In an exchange with me via Twitter direct messages, Hasan offered tips to journalists at U.S.-based outlets. On brushing off bad-faith accusations of bias and resisting the impulse to preserve access, Hasan borrows from a conservative catchphrase: “Facts don’t care about your feelings.” He writes:

    If journalists are posing tough but factual questions, then who cares how conservatives -- or liberals, for that matter -- feel about that? U.S. conservatives, of course, have a long, tried-and-tested history of 'playing the ref' and pressuring media organizations to soften their coverage with bad-faith accusations of liberal bias.

    One way around this is for interviewers to establish reputations for being tough with politicians from across the spectrum. Only a handful of U.S. cable news interviewers do this -- Jake Tapper and Chris Wallace, off the top of my head. But they're still not tough enough -- especially with Trump administration officials and supporters who like to tell brazen lies live on air.

    But being a tough interviewer isn’t without its downsides. For instance, in June 2016, CNN’s Jake Tapper interviewed then-candidate Trump. Tapper grilled Trump about his comments that Judge Gonzalo Curiel -- who was presiding over a case involving Trump University -- had a conflict of interest in the case because his parents were Mexican immigrants and Trump wanted to build a wall between the U.S. and Mexico. The interview, which aired during the June 5 edition of State of the Union with Jake Tapper, left Trump looking foolish and unable to defend his Curiel comments. The interview was hard-hitting. Trump has not given another interview to Tapper in the more than two years since.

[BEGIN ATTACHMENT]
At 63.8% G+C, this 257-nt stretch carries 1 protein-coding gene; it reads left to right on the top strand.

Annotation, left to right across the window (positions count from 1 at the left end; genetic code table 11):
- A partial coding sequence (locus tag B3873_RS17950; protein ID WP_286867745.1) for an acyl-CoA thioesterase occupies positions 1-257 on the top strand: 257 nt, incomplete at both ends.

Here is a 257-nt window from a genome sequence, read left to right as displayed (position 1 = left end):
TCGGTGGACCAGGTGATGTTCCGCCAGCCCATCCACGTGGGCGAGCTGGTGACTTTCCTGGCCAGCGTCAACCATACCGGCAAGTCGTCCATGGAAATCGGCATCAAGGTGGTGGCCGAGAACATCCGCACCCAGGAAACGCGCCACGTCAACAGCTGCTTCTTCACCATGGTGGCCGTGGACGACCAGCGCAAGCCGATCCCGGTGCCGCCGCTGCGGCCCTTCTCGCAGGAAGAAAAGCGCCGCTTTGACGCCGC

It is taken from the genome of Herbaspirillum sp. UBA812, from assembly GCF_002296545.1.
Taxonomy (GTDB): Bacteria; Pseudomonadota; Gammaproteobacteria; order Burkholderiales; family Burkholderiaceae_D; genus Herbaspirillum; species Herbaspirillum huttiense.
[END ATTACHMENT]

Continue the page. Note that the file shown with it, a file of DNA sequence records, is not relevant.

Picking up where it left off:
Hasan has thoughts about how journalists can avoid the access trap, but it involves a bit of teamwork. He wrote: “Unless all interviewers toughen up their act, it'll be very easy for politicians to pick and choose between tough and soft interviewers and decline requests from the former.” That is to say, journalists all need to up their games.

    He and his team on UpFront devote a lot of time to researching the people and issues they plan to discuss in advance. The team will watch past interviews the guest has done to see “what works and what doesn’t.” Importantly, they think realistically about how much ground an interview can or should cover in the time allotted. It’s an important question: Is it better to cover a dozen topics with zero follow-up questions, or does it make more sense to really drill down on three or four questions? The answer is probably the latter.